New dog owners beware. There are some human foods that should never go into your dog's mouth, ever.
About 68% (84.6 million homes) according to a survey in 2018 have some kind of pet as family members. And yes. There are MANY families with dogs in the United States - about half of all homes!
But there are reasons to be worried about your dog raiding the pantry while you're away from home. There were almost 200,000 poisoning cases involving dogs who ate human foods in 2017 alone according to the ASPCA Animal Poison Control Center.
Information from the ASPCA Animal Poison Control Center highlights a few items from your pantry that can be dangerous for your dog.
Raw meat, bones, and eggs
Sure. Wild dogs have probably been gnawing on bones since the beginning of time, but your domesticated dog might have a hard time with them. Why? Some bones will break and shatter when chewed on which could cut up your dog's throat. Eggs and raw meat could contain harmful salmonella and E. coli.
Garlic, onions, chives
In high doses, your dog can have serious red blood cell damage and gastrointestinal issues if consumed. Luckily, small doses are usually ok.
Oranges, grapefruits, lemons, grapes, you get the idea. If your face puckers up from it being sour, there's a chance that fruit is one of these. As it turns out, your animal friend eating high amounts of citric acid from these fruits can cause their central nervous system to go haywire. Luckily, most dogs aren't really into this stuff, but just in case your dog likes to binge... keep them away. Like garlic, you should only be concerned if your animal eats a lot of this stuff. Low amounts are relatively safe.
Yogurt, milk, ice cream for your dog? Forget it! Most dogs are lactose intolerant. Chances are you know someone in your life who has to deal with it as well. Lactose, the carbs in dairy products, don't break down as easily for anyone who is lactose intolerant. The symptoms are gas (of course), bloating, upset stomach, and diarrhea.
Yes avocados! Especially you, Southern California! As it turns out, avocados contain persin, a toxin that can cause your dog (or small animal) to vomit. Persin is really concentrated in the skin of the fruit, seed, leaves, and an avocado tree's bark.
If you're baking and your dog begs for a bite of that cookie dough, give it tough love and restrain from doing so. Raw yeast, the ingredient that causes things to rise or turns into alcohol, can cause your dog's intestines or stomach to explode and rupture. It's not so bad if the dough's been baked. So go ahead and share a bite of that sandwich with your dog.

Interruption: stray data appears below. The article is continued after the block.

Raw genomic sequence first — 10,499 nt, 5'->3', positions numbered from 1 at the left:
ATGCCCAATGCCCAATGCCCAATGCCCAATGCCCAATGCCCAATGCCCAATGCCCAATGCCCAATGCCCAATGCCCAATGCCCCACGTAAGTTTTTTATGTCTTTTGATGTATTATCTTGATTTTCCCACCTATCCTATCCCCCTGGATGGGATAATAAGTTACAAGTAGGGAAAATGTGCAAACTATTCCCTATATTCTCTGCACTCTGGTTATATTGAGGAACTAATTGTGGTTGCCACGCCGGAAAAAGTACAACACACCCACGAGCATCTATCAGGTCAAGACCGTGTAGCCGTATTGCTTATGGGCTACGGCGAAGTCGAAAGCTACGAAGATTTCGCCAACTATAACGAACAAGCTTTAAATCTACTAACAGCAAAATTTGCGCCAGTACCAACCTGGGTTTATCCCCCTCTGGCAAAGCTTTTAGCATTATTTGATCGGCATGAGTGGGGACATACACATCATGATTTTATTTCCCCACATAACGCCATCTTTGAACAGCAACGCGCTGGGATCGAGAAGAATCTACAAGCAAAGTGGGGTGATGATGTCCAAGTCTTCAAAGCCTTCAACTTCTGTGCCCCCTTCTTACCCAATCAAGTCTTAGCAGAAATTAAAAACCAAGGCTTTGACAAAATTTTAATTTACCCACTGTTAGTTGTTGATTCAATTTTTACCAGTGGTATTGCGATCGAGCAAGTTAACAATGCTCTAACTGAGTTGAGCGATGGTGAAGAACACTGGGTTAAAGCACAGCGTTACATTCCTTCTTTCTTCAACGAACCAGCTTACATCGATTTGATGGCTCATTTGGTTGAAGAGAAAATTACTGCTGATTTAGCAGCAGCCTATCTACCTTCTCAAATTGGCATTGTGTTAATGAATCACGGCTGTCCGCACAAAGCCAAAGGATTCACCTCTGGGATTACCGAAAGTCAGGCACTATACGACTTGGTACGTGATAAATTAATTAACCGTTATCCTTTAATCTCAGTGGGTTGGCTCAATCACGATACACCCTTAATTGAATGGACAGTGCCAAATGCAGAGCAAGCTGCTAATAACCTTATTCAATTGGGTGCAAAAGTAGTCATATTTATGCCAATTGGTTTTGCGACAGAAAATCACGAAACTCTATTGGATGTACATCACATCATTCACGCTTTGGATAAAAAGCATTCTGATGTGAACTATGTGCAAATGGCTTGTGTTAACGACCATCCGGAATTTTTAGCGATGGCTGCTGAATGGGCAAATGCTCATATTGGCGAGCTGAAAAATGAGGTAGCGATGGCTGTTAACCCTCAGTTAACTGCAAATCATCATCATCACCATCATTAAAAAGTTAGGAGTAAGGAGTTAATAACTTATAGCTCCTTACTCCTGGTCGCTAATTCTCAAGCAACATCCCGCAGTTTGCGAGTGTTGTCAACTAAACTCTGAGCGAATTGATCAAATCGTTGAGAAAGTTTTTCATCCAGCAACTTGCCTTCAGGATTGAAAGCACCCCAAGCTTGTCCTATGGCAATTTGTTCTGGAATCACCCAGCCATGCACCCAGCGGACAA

Fat and greasy foods
Most mammals can use fat for energy. But if you give your animal (again) high amounts of Nuts (especially macadamia), bacon, fried foods, sausages, etc. in one sitting, they could vomit and suffer from an upset stomach. Too much of it over an extended amount of time could be harmful and even cause pancreatitis.
Most humans love salt in their foods. But as with anything in life, too much can be harmful to you. Dogs and their highly sensitive taste buds can be affected by eating too much of this stuff. Chips, steak, soy sauce, saltwater, you name it. Salt poisoning is a real thing and can damage your kidneys.
Xylitol, an ingredient in gum and candy can cause choking or even block food from going down their organs. Hard candies can damage your dog's teeth too.
Beer and alcohol
Dogs, and animals in general, can get drunk too. Actually, because they usually weigh less than their human counterparts, they are often more affected by the alcohol they get their paws on. Keep your dog away from the beer during parties will ya?
Caffeine, chocolate, coffee, soda
Caffeine is a stimulant, and like humans, dogs get really stimulated when they consume it. They can get heart attacks, high blood pressure, just like humans. If you're into composting your old coffee beans, make sure your dog stays out of the compost! Chocolate contains theobromine and is a methylxanthine, AKA a stimulant.
If you EVER see your dog having issues after eating any of the items on this list... contact ASPCA Animal Poison Control Center ASAP.